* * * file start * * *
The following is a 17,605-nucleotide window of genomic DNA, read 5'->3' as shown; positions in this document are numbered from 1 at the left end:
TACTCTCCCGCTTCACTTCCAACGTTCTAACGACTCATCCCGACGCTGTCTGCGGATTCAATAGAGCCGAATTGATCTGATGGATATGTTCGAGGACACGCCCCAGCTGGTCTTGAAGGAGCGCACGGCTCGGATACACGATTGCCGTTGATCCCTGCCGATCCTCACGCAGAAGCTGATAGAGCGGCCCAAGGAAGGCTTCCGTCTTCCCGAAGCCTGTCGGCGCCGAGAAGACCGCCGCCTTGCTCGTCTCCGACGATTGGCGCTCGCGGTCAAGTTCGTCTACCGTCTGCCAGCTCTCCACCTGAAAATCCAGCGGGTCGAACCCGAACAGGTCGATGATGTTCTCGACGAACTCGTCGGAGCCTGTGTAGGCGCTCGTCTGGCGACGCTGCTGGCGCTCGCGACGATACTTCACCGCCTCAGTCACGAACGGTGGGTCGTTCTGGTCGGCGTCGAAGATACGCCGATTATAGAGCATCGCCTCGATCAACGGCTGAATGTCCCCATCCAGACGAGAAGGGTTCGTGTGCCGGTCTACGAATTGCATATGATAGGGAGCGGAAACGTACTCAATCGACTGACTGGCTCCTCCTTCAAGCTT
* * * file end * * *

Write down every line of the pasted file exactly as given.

The following is a 17,605-nucleotide window of genomic DNA, read 5'->3' as shown; positions in this document are numbered from 1 at the left end:
TACTCTCCCGCTTCACTTCCAACGTTCTAACGACTCATCCCGACGCTGTCTGCGGATTCAATAGAGCCGAATTGATCTGATGGATATGTTCGAGGACACGCCCCAGCTGGTCTTGAAGGAGCGCACGGCTCGGATACACGATTGCCGTTGATCCCTGCCGATCCTCACGCAGAAGCTGATAGAGCGGCCCAAGGAAGGCTTCCGTCTTCCCGAAGCCTGTCGGCGCCGAGAAGACCGCCGCCTTGCTCGTCTCCGACGATTGGCGCTCGCGGTCAAGTTCGTCTACCGTCTGCCAGCTCTCCACCTGAAAATCCAGCGGGTCGAACCCGAACAGGTCGATGATGTTCTCGACGAACTCGTCGGAGCCTGTGTAGGCGCTCGTCTGGCGACGCTGCTGGCGCTCGCGACGATACTTCACCGCCTCAGTCACGAACGGTGGGTCGTTCTGGTCGGCGTCGAAGATACGCCGATTATAGAGCATCGCCTCGATCAACGGCTGAATGTCCCCATCCAGACGAGAAGGGTTCGTGTGCCGGTCTACGAATTGCATATGATAGGGAGCGGAAACGTACTCAATCGACTGACTGGCTCCTCCTTCAAGCTT